First and foremost, I really dig your analysis and I think you're onto something. I've been thinking along the same lines for quite a while and I'm glad to see I'm not the only one.
I see nothing wrong with your analysis written in the second post concerning volumes, mass and densities. You seem to be on pretty solid ground there.
(I'd just like to note that the calculations below are rounded to the third order of magnitude. And in some cases even this is not really deserved.)
But I would challenge some of your assumptions in the first post about energy usage. First, just so we're on the same page, I assume the 3000kL figure for antimatter comes from the TNG tech manual, page 68. But that's a volume, not a mass. You have to then assume the density to get a mass and from the mass calculate energy released. You do not have to assume the antideuterium storage has the same density as the deuterium storage. So, for example, at standard pressure and 20 Kelvins deuterium is a liquid and has a density of 165.6 g/L. At higher pressures and lower temperatures, its density is more. (Though solid deuterium is less dense than liquid deuterium.) So though the deuterium slush in the engineering hulls' storage tank is likely to be around 165.6 g/L, the antideuterium may be held at a higher pressure and have a higher density.
Using the warp power chart on page 55 of TNG:TM, I get a warp 6 power requirement of 1330 TW (392 cochrane x 3.4 TW per cochrane) which is a little more than your 1121TW, 6wf for 3 year estimate. I get that you calculated backwards from 3000 kL and 3 years but I don't get how. Dividing 3000 kL by 3 years gives me 33.7 CC/sec of antimatter. Multiplying by 165.6 g/L gives 5.25 g/sec. Adding the same amount of matter and converting to power at 93% gives me 878 TW. So how'd you get 1121 TW? What did I do wrong?
Using the 1330 TW as the power usage for the Ent-D at 6wf and extending it for three years, I get 135e21 joules released for 93% conversion to power. That translates to 1500 tonnes of M/AM, or 752 tonnes of antideuterium. To store that in 3000 kL, the density has to be on the order of 251 g/L. So it has to be under pressure. Indeed, I would argue that there has to be more antimatter than this because this is only enough for the warp drive, not the shields or navigation deflector. The figures may need to be doubled or tripled or more to include those.
But my biggest objection is the assumption that warp power usage scales proportionately to mass alone. Warp drive seems to be a geometric effect similar to (but probably distinct from) the Alcubierre drive. As such, I suspect the shape and size of the field has much to do with it's power requirements. And though we can't know what that scaling factor might be, maybe we can make some educated guesses for a first order approximation.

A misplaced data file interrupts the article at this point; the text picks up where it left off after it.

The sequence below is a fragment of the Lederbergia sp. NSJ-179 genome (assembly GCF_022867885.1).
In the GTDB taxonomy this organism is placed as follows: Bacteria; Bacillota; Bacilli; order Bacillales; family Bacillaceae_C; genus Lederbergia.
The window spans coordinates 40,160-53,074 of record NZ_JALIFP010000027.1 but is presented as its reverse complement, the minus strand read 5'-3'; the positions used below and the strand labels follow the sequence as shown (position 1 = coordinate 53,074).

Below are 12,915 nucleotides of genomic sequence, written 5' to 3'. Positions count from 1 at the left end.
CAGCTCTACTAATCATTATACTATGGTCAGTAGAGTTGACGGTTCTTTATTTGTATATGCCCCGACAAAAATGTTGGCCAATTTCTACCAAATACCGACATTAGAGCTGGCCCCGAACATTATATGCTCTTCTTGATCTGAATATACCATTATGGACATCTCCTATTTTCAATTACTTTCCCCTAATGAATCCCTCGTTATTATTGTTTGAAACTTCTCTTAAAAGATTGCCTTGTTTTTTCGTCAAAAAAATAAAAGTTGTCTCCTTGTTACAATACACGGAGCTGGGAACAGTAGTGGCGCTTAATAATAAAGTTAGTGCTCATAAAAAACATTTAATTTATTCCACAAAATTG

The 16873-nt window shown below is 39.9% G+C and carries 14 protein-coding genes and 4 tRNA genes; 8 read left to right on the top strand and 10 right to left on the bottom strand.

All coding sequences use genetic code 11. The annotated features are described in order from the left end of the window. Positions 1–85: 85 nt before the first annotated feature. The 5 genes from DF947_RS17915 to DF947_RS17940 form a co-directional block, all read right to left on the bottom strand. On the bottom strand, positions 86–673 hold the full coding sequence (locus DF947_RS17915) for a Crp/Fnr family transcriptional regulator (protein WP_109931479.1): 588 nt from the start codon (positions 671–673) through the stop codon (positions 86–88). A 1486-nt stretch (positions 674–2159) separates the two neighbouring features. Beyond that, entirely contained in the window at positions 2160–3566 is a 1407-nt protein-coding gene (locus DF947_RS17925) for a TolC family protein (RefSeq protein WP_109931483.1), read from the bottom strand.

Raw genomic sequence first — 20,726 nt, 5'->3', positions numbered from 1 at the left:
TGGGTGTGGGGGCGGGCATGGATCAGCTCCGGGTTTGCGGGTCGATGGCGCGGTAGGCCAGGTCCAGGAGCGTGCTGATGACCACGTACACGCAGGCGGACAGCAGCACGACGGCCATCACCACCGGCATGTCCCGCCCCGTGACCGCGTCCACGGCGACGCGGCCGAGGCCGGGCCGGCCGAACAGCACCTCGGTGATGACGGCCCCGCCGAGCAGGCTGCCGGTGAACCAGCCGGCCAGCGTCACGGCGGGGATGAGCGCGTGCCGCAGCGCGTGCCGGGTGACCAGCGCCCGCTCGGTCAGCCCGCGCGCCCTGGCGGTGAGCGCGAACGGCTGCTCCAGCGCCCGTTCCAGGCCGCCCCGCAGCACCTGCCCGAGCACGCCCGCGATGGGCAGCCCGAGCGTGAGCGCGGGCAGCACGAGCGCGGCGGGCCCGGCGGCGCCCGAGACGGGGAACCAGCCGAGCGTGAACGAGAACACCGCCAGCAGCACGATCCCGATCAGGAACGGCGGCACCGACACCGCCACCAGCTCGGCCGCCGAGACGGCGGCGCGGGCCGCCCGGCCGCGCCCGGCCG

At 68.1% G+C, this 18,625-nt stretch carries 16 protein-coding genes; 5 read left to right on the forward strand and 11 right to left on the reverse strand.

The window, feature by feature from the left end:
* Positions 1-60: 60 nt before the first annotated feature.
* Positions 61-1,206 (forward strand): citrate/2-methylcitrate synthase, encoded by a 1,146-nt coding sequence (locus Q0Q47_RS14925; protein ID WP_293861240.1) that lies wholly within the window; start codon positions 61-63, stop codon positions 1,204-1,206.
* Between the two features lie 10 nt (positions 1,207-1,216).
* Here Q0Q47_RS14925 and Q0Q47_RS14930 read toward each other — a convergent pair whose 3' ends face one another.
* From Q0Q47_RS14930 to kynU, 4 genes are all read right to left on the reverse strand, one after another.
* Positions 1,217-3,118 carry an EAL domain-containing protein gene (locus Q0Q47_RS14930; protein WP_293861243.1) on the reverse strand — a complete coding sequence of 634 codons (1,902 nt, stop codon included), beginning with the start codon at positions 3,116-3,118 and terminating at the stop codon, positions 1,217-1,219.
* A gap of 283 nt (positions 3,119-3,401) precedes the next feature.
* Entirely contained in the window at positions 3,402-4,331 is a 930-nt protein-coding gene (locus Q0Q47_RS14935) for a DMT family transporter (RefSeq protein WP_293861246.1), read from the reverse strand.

We can, for example, place an upper limit to scaling factor by size. Power requirements can not scale directly with the volume of the field. If that were the case then larger vessels would have no advantage over smaller ones: same percentage of volume taken up by fuel, same range;you could go just as far and just as fast in a shuttle as the Enterprise --assuming the coils could take that many cochranes of warp stress.
And, of course, the lower limit is no scaling factor: in this case it would take the same power to push the shuttle at warp 6 as it does all the different Enterprises.
Naturally, the answer is likely to be between these two extreames.
As for mass scaling, if its entirely a geometric effect then mass would have no effect on the power usage. And though I could make arguments in favor of this approach, I do not believe it: if there is no momentum involved in warp travel than there would be no need for navigational deflectors or any threat to warp ramming. Since both are canon, it seems likely that considerable momentum is imparted upon a ship going warp. Thus considerable power must be used to accelerate any mass to warp.
But is the mass scaling factor one-to-one? IE, twice the mass, twice the power usage for its acceleration? I don't know. On one hand it makes intuitive sense, even general relativity and quantum mechanics agrees with this requirement. But a symmetric, static warp field decreases the apparent mass of anything within the field. So I don't know that it's 1:1 or some other, more complex relationship.
None the less, any scaling factor needs to take into account geometric size differences of the warp field as well as enveloped mass, even for a first approximation. And for further accuracy, shape needs to be factored.
Lastly, I'd like to reiterate that I like your analysis. I think it's a fabulous first step. Further, I can think of no objections your second post, concerning density and size of the warp nacelles over the generations; another excellent step towards understanding what's going on.